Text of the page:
Dietary fibers, such as pectins, are blended in liquid diets (LDs) to prevent diarrhea; however, which type of pectin is more effective, along with its mechanism of action, remains unclear. This study aimed to investigate the gelling characteristics, fermentability, fecal properties, and motility of the colon during the administration of LDs blended with pectins.
Male Sprague-Dawley rats were administered LDs containing high-methoxy pectin (HM), low-methoxy amidated pectin (LMA), low-methoxy pectin (LM), and very low-methoxy amidated pectin (VLMA) ad libitum. The amount of pectin in the feces was assessed by measuring galacturonic acid content. The contractile motility of the rats’ descending colons was measured with a force transducer.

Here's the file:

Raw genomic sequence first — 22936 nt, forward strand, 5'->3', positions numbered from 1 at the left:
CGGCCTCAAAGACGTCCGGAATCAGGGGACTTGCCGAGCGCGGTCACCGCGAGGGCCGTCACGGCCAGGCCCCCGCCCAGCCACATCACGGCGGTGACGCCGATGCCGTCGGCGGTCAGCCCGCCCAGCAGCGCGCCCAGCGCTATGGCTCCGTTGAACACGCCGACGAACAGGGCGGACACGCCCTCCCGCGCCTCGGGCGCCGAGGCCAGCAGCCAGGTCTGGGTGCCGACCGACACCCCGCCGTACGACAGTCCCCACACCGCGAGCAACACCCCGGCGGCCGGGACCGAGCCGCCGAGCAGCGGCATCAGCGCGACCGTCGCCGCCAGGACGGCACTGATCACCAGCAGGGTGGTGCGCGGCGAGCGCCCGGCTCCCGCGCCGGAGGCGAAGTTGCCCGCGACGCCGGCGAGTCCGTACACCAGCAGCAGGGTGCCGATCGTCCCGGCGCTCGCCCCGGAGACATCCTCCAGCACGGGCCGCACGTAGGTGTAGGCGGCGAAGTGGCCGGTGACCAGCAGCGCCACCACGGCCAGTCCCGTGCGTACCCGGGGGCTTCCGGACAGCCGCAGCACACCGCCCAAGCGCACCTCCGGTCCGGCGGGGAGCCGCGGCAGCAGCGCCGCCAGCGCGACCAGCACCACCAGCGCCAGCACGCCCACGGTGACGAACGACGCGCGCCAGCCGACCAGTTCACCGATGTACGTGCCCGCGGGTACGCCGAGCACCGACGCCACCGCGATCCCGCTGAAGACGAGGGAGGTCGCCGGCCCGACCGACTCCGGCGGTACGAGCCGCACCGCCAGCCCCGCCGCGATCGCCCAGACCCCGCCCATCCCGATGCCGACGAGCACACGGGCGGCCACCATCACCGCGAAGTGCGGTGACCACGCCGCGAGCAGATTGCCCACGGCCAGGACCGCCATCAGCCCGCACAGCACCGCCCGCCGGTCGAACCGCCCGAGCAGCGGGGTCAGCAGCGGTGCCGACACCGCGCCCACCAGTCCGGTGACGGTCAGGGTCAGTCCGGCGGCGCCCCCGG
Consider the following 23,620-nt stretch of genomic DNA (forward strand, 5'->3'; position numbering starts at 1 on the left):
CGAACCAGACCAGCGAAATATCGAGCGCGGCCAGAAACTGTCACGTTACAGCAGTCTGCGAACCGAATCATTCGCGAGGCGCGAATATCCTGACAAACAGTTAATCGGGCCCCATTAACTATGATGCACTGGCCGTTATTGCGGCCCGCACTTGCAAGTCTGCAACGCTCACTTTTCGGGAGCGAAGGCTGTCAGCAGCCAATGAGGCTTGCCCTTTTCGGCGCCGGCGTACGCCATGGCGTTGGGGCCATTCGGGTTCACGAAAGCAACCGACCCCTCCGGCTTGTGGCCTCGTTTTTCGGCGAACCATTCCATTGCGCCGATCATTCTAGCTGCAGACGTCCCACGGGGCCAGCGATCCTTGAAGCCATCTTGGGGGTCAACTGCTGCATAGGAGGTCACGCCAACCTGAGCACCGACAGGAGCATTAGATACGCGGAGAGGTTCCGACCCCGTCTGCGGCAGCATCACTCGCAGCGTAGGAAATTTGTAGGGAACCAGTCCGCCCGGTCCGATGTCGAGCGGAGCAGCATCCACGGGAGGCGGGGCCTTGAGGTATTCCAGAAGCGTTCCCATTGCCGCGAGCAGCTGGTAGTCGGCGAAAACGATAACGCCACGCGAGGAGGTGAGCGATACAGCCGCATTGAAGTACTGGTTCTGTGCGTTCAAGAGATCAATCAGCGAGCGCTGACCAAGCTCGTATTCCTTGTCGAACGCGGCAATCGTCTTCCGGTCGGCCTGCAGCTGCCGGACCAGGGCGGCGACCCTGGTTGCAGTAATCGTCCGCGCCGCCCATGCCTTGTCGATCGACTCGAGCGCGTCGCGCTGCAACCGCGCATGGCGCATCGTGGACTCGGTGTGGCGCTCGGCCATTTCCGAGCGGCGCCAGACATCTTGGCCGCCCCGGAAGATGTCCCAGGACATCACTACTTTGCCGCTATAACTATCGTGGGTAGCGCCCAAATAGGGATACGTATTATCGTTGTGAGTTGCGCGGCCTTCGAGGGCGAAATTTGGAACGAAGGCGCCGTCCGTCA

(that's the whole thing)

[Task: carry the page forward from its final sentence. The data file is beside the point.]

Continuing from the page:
HM was well fermented, but VLMA was significantly less fermented. LM and LMA displayed intermediate fermentability. An LD that contained LM and VLMA gelled with calcium ions in artificial gastric juice did not cause diarrhea, as opposed to other pectin types. Contractile motility was significantly lower and stools were looser when pectin or calcium was excluded from the LD.
In the colon, LM or VLMA could form a water-holding gel with calcium ions to produce normal feces. The mechanical stimulation of the formed fecal mass might induce physiological colonic contractions.

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